Tim Crowe, Associate Professor in Nutrition, Deakin University states that 'For a healthy adult, if supplements are used, these should normally be taken at levels close to the recommended dietary intake. High-dose supplements should not be taken unless recommended under medical advice.' and backs up the reasoning behind this statement here:
One snippet: 'Food is a complex mix of vitamins, minerals and phytochemicals (plant chemicals). Phytochemicals are an important component of food and help to reduce the risk of conditions such as heart disease, type 2 diabetes and some cancers. Vitamin and mineral supplements do not provide the benefits of phytochemicals and other components found in food, such as fibre.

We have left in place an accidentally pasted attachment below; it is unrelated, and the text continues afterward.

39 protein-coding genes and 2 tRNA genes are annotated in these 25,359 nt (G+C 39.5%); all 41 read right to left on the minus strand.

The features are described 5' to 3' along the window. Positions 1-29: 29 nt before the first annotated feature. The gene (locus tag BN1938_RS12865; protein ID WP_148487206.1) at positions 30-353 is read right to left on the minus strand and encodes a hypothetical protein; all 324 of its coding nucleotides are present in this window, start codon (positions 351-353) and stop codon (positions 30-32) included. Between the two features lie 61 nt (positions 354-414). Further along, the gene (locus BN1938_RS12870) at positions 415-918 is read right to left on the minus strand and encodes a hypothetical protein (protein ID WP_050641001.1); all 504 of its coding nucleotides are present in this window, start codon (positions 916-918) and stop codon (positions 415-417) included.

Vitamin and mineral supplements can’t replace a healthy diet, but a general multivitamin may help if your diet is inadequate or where there is already a well-supported rationale for you to take one. If you feel you could be lacking in certain vitamins and minerals, it is better to look at changing your diet and lifestyle first, rather than reaching for supplements.'